Eventually, and after sifting through a mountain of music, Analog Africa settled on thirty-two tracks. These were chosen few. Not only was their enough to fill one disc, bit two discs of Colombian music. Rather than focus entirely on one genre of Columbian music, Analog decided to cast their net wider. In doing so, Diablos Del Ritmo-The Columbian Melting Pot 1960-1985 features a variety of musical genres.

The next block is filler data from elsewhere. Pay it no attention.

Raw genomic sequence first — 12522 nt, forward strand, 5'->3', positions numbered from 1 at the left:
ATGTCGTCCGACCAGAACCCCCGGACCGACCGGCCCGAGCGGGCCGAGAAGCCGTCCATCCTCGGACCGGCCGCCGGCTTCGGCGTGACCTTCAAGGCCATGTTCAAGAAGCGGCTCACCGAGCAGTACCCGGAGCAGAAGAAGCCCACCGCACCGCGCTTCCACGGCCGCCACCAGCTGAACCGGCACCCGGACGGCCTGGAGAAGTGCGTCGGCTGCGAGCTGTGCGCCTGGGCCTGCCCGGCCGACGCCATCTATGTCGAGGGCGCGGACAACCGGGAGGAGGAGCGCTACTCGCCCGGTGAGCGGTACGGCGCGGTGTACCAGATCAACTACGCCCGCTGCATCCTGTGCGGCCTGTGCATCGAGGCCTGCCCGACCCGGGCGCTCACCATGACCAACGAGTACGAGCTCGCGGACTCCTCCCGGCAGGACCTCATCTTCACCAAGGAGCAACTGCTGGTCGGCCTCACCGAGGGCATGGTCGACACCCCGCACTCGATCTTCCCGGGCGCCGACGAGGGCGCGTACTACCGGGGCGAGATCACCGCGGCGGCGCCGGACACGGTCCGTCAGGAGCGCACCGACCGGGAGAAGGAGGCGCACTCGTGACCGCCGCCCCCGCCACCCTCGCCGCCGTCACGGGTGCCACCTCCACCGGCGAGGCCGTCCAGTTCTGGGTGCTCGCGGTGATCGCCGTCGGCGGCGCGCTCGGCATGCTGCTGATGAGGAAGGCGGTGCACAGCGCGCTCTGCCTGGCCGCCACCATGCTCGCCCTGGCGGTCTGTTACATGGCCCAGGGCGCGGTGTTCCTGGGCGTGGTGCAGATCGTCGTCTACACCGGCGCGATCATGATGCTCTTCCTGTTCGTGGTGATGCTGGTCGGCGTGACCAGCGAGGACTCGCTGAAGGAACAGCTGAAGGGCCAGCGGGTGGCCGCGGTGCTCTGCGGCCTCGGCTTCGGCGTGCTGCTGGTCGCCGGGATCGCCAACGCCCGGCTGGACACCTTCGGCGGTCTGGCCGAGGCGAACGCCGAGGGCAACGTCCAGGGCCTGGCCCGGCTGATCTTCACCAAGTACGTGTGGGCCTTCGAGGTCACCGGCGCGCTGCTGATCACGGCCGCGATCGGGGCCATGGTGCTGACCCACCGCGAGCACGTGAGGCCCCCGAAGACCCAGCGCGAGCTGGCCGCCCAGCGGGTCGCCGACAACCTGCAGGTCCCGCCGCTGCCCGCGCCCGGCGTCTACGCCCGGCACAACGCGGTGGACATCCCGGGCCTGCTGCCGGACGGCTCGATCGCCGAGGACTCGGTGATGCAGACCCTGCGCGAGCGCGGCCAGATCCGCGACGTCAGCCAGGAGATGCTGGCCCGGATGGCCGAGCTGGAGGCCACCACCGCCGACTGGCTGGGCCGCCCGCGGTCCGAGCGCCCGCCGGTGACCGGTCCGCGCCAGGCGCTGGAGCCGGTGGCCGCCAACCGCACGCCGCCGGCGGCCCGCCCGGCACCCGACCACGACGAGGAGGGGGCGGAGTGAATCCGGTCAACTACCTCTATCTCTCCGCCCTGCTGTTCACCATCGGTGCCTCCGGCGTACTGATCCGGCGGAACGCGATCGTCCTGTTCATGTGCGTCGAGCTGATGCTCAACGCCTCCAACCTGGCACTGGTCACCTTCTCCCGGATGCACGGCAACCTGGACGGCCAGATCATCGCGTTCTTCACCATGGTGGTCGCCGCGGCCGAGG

Disc One of Diablos Del Ritmo-The Columbian Melting Pot 1960-1985 features everything from Afrobeat, Caribbean Music, Champeta and Pelenque Sounds. These fourteen tracks are influenced by African, Caribbean and French music. Much of this music was brought into Columbia by sailors, who arrived into Barranquila. The music of Africa, the Caribbean and France influenced Columbian musicians. Listen carefully to the fourteen tracks on Disc One, and you’ll hear these influences shine through. Colombian musicians didn’t blindly copy these influences. Instead, Colombian musicians they took these influences, and added to that, their own interpretation. However, it’s not just the music of Africa, the Caribbean and France that you’ll hear on Disc One. Funk, rock, Latin and jazz can all be heard during the fourteen tracks. As a result, many of the tracks fuse influences and musical genres, including some of the highlights of Disc One of Diablos Del Ritmo-The Columbian Melting Pot 1960-1985.